On January 13th, 2011, Georgians4Power was granted a permit to being working on new coal fired power plants in south Georgia on the Oconee river. The new plant should use about up to 16,000,000 gallons per day during peak demand. About 1,500,000 gallons will be returned to the Oconee River. The difference between water intake and return is due to the water used by the wet scrubbers and water lost through evaporation in the cooling towers.
Plant Washington will obtain its water primarily from the Oconee River. When river flows are too low, water will be drawn from the Cretaceous Aquifer. Water will be pumped from a series of wells located along a 27-mile pipeline. When water is being withdrawn from the aquifer, no water will be withdrawn from the river. The Oconee River can supply Plant Washington with water about 93% of the time.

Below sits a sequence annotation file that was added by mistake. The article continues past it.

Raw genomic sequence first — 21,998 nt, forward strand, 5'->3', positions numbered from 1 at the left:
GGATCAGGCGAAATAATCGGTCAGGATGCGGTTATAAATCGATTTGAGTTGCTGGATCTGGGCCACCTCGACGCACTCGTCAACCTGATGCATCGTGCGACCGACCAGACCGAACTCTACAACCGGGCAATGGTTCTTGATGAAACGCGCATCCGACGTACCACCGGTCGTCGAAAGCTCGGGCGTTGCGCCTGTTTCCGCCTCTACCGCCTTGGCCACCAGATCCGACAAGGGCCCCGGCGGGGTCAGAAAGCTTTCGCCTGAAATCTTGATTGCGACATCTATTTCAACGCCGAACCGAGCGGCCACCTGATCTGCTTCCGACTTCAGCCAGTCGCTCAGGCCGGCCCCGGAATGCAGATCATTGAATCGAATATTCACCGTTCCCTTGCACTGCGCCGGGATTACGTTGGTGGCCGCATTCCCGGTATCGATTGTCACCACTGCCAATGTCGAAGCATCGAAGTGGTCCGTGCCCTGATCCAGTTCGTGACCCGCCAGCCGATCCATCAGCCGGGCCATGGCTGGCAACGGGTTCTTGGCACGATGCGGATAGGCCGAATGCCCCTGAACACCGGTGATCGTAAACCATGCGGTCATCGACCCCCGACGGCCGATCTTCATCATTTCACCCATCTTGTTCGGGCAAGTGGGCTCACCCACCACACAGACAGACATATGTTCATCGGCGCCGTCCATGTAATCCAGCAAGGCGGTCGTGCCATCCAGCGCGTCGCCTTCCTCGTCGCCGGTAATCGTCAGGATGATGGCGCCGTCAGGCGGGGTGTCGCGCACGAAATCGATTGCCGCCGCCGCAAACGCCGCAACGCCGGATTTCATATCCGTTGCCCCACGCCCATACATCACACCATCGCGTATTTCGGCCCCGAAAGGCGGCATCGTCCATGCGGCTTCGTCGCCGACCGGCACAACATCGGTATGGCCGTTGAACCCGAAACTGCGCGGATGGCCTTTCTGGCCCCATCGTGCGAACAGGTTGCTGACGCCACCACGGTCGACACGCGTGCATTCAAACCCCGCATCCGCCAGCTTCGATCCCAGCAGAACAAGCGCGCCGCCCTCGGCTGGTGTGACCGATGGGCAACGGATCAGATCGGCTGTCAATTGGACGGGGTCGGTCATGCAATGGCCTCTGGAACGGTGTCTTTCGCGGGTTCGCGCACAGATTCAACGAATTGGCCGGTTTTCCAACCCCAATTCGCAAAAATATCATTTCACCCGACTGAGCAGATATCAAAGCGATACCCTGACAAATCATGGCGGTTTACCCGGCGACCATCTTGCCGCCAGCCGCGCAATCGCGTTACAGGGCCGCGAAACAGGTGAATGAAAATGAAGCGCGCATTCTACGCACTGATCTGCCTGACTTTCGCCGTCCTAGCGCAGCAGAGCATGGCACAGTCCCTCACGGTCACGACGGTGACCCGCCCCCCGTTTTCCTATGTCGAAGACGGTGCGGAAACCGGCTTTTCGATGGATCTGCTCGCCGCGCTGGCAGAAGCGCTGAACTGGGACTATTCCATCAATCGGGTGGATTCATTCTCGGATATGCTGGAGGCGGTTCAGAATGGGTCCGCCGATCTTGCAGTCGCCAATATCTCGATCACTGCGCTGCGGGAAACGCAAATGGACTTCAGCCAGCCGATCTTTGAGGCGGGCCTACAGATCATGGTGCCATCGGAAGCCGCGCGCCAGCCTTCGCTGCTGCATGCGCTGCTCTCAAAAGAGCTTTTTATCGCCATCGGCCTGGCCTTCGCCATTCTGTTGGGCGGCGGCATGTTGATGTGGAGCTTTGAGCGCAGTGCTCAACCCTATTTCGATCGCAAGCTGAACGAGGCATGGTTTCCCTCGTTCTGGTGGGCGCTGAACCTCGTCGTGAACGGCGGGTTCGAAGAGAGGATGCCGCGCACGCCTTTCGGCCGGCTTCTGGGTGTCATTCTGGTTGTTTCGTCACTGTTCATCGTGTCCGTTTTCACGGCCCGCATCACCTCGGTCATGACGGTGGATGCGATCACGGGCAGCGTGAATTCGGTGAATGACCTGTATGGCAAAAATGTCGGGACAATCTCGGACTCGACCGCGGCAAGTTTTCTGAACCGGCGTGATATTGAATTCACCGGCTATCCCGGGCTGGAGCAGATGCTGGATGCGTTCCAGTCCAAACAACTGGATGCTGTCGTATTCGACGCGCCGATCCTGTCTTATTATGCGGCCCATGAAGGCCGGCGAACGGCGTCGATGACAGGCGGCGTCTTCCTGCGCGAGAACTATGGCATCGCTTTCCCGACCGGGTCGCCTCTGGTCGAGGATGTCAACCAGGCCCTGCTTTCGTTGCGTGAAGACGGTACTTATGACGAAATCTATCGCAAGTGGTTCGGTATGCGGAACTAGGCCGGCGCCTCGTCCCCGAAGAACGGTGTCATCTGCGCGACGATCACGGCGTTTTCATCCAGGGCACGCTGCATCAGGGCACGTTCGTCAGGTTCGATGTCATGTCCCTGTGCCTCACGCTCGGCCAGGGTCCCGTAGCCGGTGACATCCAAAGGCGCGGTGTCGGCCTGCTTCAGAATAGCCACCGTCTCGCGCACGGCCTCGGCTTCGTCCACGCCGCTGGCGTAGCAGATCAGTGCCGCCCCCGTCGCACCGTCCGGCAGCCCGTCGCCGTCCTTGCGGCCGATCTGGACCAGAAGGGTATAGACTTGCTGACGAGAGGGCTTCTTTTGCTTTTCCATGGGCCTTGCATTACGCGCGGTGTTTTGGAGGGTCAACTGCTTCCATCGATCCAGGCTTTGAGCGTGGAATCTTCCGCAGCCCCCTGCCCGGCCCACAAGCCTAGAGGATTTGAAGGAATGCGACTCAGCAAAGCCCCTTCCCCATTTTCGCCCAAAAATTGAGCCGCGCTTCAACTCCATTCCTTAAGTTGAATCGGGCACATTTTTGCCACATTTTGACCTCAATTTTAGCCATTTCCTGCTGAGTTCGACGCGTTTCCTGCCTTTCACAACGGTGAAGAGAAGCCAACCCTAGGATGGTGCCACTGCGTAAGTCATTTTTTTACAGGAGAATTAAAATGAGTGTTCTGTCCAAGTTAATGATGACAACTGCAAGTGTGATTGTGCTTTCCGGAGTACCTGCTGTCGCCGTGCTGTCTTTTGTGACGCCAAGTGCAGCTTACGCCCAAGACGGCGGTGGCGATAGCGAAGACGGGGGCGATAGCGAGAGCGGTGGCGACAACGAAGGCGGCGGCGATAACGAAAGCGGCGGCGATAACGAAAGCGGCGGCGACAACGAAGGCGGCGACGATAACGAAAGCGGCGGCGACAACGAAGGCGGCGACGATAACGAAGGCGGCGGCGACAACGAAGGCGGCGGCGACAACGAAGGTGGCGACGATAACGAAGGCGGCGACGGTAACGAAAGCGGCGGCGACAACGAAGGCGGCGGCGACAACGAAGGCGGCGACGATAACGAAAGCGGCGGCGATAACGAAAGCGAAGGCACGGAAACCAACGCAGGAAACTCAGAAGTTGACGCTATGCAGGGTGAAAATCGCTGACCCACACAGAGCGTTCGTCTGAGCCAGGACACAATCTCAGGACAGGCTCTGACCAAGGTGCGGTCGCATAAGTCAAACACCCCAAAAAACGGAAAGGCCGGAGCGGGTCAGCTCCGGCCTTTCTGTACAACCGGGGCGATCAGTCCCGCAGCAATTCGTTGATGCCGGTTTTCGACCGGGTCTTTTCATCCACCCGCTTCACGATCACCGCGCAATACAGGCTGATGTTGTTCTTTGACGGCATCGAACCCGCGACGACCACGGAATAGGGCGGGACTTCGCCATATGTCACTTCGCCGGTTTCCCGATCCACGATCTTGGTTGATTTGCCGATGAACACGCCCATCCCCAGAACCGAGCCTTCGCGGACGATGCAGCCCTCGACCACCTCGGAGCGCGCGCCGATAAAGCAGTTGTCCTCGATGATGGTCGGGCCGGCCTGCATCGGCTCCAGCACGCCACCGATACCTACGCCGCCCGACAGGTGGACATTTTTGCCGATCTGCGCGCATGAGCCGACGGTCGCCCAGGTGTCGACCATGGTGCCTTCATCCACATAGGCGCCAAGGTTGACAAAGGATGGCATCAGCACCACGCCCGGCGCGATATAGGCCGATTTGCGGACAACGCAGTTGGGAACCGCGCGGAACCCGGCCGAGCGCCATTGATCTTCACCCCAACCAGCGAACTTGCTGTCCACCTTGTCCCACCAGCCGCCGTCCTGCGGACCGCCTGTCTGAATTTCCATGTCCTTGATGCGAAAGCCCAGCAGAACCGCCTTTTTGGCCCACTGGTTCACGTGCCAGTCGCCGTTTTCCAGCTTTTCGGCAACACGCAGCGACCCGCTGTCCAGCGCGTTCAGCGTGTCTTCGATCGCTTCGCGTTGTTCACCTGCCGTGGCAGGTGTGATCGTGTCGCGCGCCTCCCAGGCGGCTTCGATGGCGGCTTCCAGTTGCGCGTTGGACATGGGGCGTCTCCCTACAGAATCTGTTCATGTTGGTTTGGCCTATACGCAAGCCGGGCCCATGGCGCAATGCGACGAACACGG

According to the USGS stream flow data, the average flow of the Oconee River is about 16,000 CFS or 1.4 billion gallons per day. On a typical day, Plant Washington will use less than one-percent of the flow of the river. On a peak day, this is just above one percent. When the river flow is such that water must be obtained from the aquifer, Plant Washington will continue to return about 1.5 MGD into the river—thus helping to enhance its downstream flow even during “dry” periods.
Georgians4Power fails to mention was made as to how the aquifer gets its water and what effects might be felt along the 27 miles where the water will be drawn.